Reptiles

Reptiles

Northern Pacific rattlesnake.  Photo by Bill BoutonWhile the Sierra Nevada is home to many reptiles, including the Western pond turtle (Actinemys marmorata) and the Northern Pacific rattlesnake (Crotalus oreganus oreganus—the only venomous snake in the park), most are rarely seen. Of the park's 22 reptile species, the most conspicuous is the Western fence lizard (Sceloporus occidentalis). Visitors walking along trails are likely to spot them basking on or darting across rocks and boulders. Occasionally, you may encounter a male lizard bold enough to stand his ground as you approach. Males defend their territory by bobbing theirWestern fence lizard.  Photo by Haha169 heads and doing a push-up display in the hopes of scaring off intruders. However, they do know when they are outmatched—if you get too close, the male will eventually bolt. Although the Western fence lizard is very common, it has an incredible ability. Juvenile ticks carrying Lyme disease latch onto lizards and ingest their blood. When this happens, special proteins in the Western fence lizard's blood kill the Lyme disease bacteria, curing the tick of Lyme disease.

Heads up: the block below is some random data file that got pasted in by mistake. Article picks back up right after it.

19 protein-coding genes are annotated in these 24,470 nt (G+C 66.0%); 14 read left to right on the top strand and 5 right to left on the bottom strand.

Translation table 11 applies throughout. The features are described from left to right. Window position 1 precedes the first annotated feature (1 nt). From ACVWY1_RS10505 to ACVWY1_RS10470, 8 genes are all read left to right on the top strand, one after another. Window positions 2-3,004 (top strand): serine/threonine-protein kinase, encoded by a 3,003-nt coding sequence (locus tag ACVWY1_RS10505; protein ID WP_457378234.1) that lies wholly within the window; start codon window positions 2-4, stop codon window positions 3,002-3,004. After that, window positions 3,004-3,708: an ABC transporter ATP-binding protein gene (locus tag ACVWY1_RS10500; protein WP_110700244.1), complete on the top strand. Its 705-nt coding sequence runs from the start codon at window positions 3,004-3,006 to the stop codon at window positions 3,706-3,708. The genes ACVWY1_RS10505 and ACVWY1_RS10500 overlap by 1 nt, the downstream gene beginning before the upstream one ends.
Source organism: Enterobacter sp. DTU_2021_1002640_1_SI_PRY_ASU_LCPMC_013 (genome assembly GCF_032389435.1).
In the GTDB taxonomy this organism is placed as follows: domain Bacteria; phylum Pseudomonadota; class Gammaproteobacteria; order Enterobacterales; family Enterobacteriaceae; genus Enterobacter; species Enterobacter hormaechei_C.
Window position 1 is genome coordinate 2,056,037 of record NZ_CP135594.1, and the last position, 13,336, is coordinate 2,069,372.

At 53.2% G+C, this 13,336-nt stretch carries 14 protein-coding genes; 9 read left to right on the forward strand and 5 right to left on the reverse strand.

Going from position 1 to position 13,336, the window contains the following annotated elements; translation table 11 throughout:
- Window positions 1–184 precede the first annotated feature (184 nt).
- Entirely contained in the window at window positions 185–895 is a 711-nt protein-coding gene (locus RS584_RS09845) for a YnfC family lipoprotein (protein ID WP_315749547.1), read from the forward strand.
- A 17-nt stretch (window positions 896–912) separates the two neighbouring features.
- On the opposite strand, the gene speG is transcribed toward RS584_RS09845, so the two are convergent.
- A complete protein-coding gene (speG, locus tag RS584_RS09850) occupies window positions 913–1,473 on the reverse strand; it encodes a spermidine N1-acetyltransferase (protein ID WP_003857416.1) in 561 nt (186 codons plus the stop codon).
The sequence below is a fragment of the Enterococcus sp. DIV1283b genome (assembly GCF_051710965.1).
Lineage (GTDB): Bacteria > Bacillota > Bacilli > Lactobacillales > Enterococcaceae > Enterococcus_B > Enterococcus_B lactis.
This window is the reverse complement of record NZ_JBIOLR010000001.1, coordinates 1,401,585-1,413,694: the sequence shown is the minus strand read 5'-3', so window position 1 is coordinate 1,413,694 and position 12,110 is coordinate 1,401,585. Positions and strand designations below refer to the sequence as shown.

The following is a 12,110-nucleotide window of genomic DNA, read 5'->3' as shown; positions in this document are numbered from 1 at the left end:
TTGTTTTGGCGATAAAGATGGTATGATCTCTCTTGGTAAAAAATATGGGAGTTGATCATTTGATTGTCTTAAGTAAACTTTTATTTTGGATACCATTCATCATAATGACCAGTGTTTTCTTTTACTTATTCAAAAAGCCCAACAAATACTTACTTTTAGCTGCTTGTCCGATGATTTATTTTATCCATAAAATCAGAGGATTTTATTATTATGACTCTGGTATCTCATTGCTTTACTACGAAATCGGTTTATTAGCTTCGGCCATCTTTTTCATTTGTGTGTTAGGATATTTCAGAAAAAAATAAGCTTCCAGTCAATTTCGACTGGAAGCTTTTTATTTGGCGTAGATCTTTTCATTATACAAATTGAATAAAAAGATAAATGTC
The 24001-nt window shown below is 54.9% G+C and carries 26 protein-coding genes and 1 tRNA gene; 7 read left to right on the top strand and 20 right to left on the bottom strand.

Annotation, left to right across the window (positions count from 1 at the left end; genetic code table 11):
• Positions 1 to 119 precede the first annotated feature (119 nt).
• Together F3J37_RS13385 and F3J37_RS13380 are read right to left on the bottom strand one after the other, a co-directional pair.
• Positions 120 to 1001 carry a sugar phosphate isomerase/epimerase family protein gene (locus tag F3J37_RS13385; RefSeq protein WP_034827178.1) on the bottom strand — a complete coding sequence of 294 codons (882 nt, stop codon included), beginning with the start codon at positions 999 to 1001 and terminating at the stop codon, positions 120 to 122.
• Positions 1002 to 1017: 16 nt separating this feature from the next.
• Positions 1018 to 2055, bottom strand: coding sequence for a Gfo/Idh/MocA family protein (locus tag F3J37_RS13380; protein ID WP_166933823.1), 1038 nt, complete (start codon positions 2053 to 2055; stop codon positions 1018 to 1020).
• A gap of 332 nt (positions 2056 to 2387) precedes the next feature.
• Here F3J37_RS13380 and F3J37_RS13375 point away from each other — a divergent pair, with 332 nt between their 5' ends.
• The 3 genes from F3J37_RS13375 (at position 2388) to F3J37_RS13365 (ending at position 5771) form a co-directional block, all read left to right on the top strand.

More Information:

California Herps- Sierra Fence Lizard – Sceloporus occidentalis taylori: http://www.californiaherps.com/lizards/pages/s.o.occidentalis.html

National Park Service- Reptile Checklist: http://www.nps.gov/yose/learn/nature/reptilespecies.htm

National Park Service- Reptiles: http://www.nps.gov/yose/learn/nature/reptiles.htm